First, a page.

Former president Jacob Zuma may soon be making his debut at the state capture inquiry, according to Deputy Chief Justice Raymond Zondo. Zuma's nonchalant attitude towards the commission will not save him from being compelled to present evidence and undergo cross-examination.
Despite his dismissive attitude towards the inquiry, ex-president Jacob Zuma may be forced to testify before the Zondo Commission.
This news comes from Deputy Chief Justice Raymond Zondo, who chairs the commission:
“He [Zuma] may feel that he has not been implicated and therefore there is no need for him to appear before the commission. But we at the commission we are entitled to form our own view after looking at all the evidence that has been given and is still to be given… to determine whether it is necessary for him to give evidence and to answer questions."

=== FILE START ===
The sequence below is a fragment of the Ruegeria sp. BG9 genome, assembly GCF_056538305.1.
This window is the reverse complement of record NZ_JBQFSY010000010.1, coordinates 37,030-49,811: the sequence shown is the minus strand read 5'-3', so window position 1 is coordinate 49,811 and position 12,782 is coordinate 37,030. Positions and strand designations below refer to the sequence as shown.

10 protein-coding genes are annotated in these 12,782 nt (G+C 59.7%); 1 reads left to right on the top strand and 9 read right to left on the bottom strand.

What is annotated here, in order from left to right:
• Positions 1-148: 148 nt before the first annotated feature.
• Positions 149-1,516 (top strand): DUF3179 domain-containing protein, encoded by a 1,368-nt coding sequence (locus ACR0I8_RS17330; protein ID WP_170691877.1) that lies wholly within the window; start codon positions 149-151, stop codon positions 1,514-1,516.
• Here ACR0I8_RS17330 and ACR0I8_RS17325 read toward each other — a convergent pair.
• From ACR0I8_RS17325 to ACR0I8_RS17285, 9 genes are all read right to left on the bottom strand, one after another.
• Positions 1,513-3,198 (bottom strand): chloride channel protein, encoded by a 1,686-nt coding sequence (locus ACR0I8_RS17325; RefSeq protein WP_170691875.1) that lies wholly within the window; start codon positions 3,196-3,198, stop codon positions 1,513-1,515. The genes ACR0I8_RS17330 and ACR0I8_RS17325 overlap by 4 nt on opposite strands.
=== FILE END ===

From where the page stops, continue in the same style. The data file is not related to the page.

According to BusinessLive, Zondo says the levels of corruption in the country had reached 'unacceptable proportions' and urged those to help bring those responsible to book by submitting evidence to the commission.
The chair says he understands the reluctance of officials to come forward and present their evidence for fear of losing their jobs or worse.
Zondo also said that the commission had been perturbed at the arrest of BOSASA COO, Angelo Agrizzi, after he had volunteered evidence at the inquiry while those implicated in corruption remained untouched:
“I was very concerned about those arrests. The timing was completely unacceptable… it is true that some people may be deterred [to come forward to the commission to give evidence] when they see something like this. But the timing was very suspicious."
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